If you received Venture Capital then do you have plan to return this fund to Investor ?

Even if you don’t want to prepare a plan to return the funds to investors, a good Venture Capital firm will ask you to prepare one since the funds that they are investing do not belong to them; their funds have a limited life and they’ll need to liquidate their holdings in order to return the funds to their investors (called Limited Partners) before the dissolution of their fund. Some term sheets will include a redemption clause, which will specify a date by which you will need to return the funds to the venture capital firm. The typical exit options for venture capital include the following:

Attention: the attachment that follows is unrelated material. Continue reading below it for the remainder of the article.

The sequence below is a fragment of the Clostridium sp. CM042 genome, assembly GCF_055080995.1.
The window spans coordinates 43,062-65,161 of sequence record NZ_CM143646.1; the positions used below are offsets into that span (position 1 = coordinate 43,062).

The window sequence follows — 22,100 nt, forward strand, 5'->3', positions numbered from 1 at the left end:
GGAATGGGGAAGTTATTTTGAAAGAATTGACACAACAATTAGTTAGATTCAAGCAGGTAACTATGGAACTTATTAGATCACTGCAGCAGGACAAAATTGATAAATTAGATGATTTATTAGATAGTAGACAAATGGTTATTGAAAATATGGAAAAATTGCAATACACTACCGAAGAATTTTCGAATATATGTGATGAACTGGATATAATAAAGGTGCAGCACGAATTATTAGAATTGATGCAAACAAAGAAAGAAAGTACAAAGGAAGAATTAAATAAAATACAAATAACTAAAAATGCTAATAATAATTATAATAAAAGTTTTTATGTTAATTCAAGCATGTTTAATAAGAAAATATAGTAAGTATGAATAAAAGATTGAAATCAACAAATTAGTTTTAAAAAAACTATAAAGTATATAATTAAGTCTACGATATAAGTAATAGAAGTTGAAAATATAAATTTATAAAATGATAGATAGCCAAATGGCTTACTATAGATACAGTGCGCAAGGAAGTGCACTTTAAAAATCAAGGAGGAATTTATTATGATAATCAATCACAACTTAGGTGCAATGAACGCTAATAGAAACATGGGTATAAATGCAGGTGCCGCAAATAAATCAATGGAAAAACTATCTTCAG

1. Company buyback of shares: This assumes that the business will be generating relatively large cash flows, which is often not the case for early stage companies that are focusing on growth rather than profits.

2. Sale to another VC firm: This is called a secondary private equity transaction.

3. Initial Public Offering (IPO): This is often preferred by entrepreneurs because they can continue to manage the company.

4. Sale of company to a strategic investor: In this scenario, you will probably have to give up control of the company. Also, the venture capital firm will be entitled to a liquidation preference, which means that when the company is sold, they (as preferred shareholders) will get to collect their funds first before any of the common shareholders.

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